“Woe to you, teachers of the law and Pharisees, you hypocrites! You travel over land and sea to win a single convert, and when you have succeeded, you make them twice as much a child of hell as you are” (Matthew 23:15). This is one of the “seven woes” pronounced by the Lord against the Pharisees and the teachers of the Law. To understand why Jesus would refer to a convert of the Pharisees as a “child of hell” (literally, “son of Gehenna”), we have to look at the context of Jesus’ words. Jesus is instructing His followers about the religious hypocrites who are themselves “children of hell.”
Jesus begins His condemnation of the religious leaders of the day in Matthew 22 with a parable. The story of the wedding feast (Matthew 22:1–15) condemns the leaders’ self-righteousness and their refusal to accept God’s provision for their salvation. Because their hearts were still hard, they responded by trying to entrap Jesus with questions about taxes (verses 16–22), the resurrection (verses 23–33), and the Law (verses 34–40). Jesus avoided their traps and indicted them for knowing neither the Scriptures nor the power of God (verse 29). Then He turned the tables on them, asking them a question they couldn’t answer about the Messiah (verses 41–46). Once He had silenced them, He used the occasion to teach His disciples the truth about the teachers of the Law in chapter 23.
To be a child of hell is to be deserving of hell, that is, to be awfully wicked. In Matthew 23, Jesus explains that the Pharisees and Sadducees displayed their wickedness in many ways. They did not practice what they preached (verse 3). They burdened the people with religious rituals and ceremonies of their own invention and made no effort to help them to bear them (verse 4). All their religious rituals were done in a public manner in order to receive the praise and glory from others (verses 5–7). For all these sins and more, Jesus pronounces “woes” upon them for their guilt and the punishment that would surely await them.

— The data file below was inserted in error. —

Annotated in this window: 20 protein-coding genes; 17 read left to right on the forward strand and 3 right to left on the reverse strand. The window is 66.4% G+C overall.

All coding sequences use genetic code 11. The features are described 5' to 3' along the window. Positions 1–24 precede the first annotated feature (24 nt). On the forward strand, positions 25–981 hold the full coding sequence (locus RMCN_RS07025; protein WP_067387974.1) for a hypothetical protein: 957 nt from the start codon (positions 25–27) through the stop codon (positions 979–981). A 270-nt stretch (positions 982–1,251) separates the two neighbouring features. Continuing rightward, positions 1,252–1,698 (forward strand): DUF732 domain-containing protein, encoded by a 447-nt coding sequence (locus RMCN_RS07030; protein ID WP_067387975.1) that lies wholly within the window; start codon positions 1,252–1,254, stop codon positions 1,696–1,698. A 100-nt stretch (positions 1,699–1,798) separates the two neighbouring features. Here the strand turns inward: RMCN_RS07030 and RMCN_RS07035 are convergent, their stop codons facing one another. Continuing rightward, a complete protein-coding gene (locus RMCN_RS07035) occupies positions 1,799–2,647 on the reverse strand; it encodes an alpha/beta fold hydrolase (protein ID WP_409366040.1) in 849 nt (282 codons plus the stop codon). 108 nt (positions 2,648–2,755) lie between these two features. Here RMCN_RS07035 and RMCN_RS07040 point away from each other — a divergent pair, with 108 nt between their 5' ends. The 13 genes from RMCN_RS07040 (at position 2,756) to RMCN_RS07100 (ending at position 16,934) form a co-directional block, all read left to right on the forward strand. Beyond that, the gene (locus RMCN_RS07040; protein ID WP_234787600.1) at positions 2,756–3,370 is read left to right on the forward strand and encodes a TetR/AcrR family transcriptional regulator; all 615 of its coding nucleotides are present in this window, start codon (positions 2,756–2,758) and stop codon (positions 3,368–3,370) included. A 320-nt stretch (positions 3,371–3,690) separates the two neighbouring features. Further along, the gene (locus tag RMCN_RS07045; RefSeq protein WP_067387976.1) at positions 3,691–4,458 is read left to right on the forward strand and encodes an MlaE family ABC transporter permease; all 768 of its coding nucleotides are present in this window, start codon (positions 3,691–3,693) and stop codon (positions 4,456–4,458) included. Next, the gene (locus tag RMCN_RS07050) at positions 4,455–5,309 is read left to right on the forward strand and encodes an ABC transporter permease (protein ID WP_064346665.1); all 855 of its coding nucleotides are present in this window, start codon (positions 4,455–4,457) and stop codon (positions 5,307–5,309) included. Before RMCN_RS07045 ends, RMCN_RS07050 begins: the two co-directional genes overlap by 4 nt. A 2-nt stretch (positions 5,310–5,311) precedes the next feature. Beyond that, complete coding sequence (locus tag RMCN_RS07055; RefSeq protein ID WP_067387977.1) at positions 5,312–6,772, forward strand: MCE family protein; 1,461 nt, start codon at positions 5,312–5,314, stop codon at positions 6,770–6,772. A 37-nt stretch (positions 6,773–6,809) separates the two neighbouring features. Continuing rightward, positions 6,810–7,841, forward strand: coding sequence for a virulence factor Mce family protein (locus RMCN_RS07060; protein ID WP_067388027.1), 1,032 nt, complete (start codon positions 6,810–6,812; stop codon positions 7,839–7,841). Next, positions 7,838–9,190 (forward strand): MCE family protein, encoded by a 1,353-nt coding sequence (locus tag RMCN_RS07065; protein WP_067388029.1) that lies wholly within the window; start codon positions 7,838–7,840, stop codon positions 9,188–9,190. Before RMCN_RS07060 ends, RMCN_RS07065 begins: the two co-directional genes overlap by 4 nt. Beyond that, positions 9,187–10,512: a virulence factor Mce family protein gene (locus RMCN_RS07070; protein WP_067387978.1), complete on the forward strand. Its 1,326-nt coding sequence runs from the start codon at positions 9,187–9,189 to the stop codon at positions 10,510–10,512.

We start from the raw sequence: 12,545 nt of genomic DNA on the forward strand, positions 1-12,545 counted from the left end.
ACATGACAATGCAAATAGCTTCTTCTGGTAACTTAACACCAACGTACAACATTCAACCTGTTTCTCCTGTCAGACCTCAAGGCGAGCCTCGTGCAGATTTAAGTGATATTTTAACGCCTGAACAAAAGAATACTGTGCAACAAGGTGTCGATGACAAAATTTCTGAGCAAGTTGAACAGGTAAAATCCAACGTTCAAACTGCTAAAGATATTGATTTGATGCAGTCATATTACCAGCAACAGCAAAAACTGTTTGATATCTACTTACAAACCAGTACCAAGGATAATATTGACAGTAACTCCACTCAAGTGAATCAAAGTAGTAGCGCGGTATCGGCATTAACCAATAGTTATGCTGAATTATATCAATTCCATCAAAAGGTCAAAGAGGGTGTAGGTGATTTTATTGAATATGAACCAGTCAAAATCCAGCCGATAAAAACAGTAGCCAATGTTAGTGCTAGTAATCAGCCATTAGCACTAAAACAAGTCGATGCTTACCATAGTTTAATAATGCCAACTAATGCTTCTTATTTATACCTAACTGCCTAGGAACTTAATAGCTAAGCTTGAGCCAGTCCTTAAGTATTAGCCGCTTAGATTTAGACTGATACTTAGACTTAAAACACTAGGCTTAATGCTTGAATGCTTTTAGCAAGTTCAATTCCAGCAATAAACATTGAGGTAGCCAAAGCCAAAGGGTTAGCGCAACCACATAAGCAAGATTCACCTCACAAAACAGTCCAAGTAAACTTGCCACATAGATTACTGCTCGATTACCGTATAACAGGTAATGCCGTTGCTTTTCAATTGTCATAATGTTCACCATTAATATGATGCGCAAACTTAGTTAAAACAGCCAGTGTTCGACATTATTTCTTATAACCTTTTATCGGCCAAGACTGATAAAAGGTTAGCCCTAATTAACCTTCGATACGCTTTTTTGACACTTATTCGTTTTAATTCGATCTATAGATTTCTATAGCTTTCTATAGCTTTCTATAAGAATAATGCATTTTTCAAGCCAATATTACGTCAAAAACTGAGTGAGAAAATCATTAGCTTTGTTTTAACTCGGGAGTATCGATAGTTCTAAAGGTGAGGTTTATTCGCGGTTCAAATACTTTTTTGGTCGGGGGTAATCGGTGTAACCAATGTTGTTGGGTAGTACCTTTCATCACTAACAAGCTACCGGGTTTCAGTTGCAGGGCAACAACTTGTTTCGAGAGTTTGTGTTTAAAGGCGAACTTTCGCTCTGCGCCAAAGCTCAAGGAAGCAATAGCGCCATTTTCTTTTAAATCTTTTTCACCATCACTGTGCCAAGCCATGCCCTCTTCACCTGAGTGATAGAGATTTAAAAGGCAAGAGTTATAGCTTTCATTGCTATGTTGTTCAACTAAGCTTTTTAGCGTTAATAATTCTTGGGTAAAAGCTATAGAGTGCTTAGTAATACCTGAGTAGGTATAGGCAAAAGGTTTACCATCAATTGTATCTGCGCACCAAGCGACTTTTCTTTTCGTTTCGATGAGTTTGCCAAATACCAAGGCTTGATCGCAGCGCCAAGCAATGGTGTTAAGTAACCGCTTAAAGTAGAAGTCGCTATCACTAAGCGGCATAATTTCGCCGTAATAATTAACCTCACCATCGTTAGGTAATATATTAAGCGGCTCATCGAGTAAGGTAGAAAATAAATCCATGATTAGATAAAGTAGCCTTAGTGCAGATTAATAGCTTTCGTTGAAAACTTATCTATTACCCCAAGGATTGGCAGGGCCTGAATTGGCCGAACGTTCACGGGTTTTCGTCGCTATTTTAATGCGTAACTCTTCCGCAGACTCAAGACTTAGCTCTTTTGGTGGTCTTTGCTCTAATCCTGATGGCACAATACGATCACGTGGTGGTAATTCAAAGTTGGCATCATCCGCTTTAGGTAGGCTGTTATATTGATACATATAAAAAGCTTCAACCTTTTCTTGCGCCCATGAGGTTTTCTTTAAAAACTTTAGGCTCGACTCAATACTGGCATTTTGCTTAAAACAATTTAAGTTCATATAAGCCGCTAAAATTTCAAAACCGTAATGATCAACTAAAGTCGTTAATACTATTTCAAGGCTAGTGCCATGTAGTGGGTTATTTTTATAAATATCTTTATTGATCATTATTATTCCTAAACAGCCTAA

The Pharisees and their converts were children of hell primarily because they rejected God’s provision for their salvation, attempting to justify themselves through their own righteous deeds. In so doing, they “shut the door of the kingdom of heaven in people’s faces” (Matthew 23:13). Jesus said that, when they made a Gentile convert, they made him double the child of hell that they were—the former pagan became twice the hypocrite that they were, twice as confirmed in wickedness. By opposing Jesus, the leaders tried to convince people that He was an impostor. Many were ready to embrace Him as the Messiah and were about to enter into the kingdom of heaven, but the hypocrites prevented it. Jesus says they had “taken away the key of knowledge” (Luke 11:52), meaning they had taken away the right interpretation of the ancient prophecies respecting the Messiah. In that way they prevented the people from receiving Jesus as their promised Redeemer.
Just as the Pharisees and Sadducees became children of hell by rejecting Jesus as their only Savior, so do millions today. All who remain in their sins are deserving of hell because God demands justice, and wickedness must be paid for (Romans 6:23). If we reject Christ’s payment for our sins, we must pay for them ourselves, thus rendering ourselves children of hell.